The auxiliary antenna used in the interference cancellation system is of the type which has a 180° or other non-zero phase relationship for at least two of the interfering signals relative to the receiver antenna. An example of such an antenna is a loop antenna.

In accordance with the present invention, the auxiliary antenna and the receiver antenna are spaced apart from each other a predetermined distance to introduce an opposite phase difference between the receiver antenna and the auxiliary antenna to that which was introduced by the auxiliary antenna. When the opposite phase difference introduced into the system by the spacing between the two antennas is combined with the non-zero phase relationship introduced by the auxiliary antenna, the two interfering signals are received in the same phase in the auxiliary signal path of the interference cancellation system relative to the receiver antenna. The signal controller phase setting for cancellation of the two interfering signals will then be the same, thereby improving the performance of the interference cancellation system relative to the two interfering signals.

These and other objects, features and advantages of this invention will be apparent from the following detailed description of illustrative embodiments thereof, which is to be read in connection with the accompanying drawings.

BRIEF DESCRIPTION OF THE DRAWINGS

FIG. 1 is a functional block diagram of a conventional interference cancellation system.

FIG. 2 is a functional block diagram of the interference cancellation system of the present invention.

FIG. 3 is a pictorial illustration of an interference cancellation system formed in accordance with the present invention cancelling two interfering signals arriving from opposite directions (i.e., 180° apart).

FIG. 4 is a pictorial illustration of an interference cancellation system formed in accordance with the present invention cancelling two signals arriving from angles other than 180° apart.

DETAILED DESCRIPTION OF THE PREFERRED EMBODIMENTS

FIG. 2 illustrates functionally one form of the interference cancellation system of the present invention. The interference cancellation system is adapted to be connected to a radio receiver system having a receiver antenna 60, a receiver 62, and a receiver transmission line 64 connecting the receiver antenna 60 with the receiver 62. The receiver antenna 60 receives an interfering signal and a desired signal, as sometimes may occur when a receiver and a transmitter are collocated, which signals are provided to the receiver 62 by the transmission line 64.

The interference cancellation system includes an auxiliary antenna 66 for receiving an interfering signal. The auxiliary antenna 66 is connected to a first directional coupler 68 by a transmission line 70, and provides to the first directional coupler 68 a reference signal which corresponds to the interfering signal received by the auxiliary antenna 66. One output of the first directional coupler 68 is connected to an input of a synchronous detector 72. The other output of the first directional coupler 68 is provided to an amplifier 74, whose output is connected to the input of a signal controller 76. The first directional coupler 68 thus provides a portion of the reference signal to the synchronous detector 72, as well as to the signal controller 76 through the amplifier 74.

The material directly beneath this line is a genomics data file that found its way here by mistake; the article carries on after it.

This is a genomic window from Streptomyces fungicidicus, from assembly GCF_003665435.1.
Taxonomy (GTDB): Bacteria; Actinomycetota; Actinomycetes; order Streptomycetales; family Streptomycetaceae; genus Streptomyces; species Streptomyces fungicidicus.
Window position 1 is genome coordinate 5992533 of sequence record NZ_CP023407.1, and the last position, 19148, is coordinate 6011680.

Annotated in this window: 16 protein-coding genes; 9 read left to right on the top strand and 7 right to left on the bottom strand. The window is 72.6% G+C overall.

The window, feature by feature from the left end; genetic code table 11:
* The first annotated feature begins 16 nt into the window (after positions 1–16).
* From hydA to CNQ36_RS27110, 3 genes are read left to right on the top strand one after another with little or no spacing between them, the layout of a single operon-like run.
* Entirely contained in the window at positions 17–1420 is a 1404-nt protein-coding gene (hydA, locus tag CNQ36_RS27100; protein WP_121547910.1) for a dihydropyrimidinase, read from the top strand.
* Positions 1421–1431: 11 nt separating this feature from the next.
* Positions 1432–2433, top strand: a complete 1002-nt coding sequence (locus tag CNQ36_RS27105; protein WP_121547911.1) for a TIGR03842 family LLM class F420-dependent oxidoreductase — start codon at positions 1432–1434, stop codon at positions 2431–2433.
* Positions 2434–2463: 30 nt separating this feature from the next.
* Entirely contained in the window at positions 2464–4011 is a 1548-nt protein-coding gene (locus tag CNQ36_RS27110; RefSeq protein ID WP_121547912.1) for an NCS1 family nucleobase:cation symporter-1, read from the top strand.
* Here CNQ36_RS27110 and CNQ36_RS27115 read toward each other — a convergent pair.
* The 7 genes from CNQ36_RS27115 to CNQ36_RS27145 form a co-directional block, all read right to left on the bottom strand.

The interference cancellation system further includes a second directional coupler 78. The second directional coupler 78 is electrically coupled to the receiver transmission line 64, and has an output on which is provided a sample signal corresponding to the signals received by the receiver antenna 60.

As mentioned previously, the interference cancellation system includes a synchronous detector 72. The synchronous detector 72 has at least two input ports (i.e., a reference port and an error port) which are respectively electrically coupled to the outputs of the first directional coupler 68 and the second directional coupler 78 so that the reference signal and the sample signal are provided to the two input ports of the synchronous detector.

The synchronous detector 72 is basically a quadrature phase detector. A typical synchronous detector which is suitable for use is described in U.S. Pat. No. 3,699,444 which issued to Rabindra Ghose and Walter Sauter, the disclosure of which is incorporated herein by reference. The synchronous detector 72 compares the reference signal and the sample signal and provides one or more detector output signals.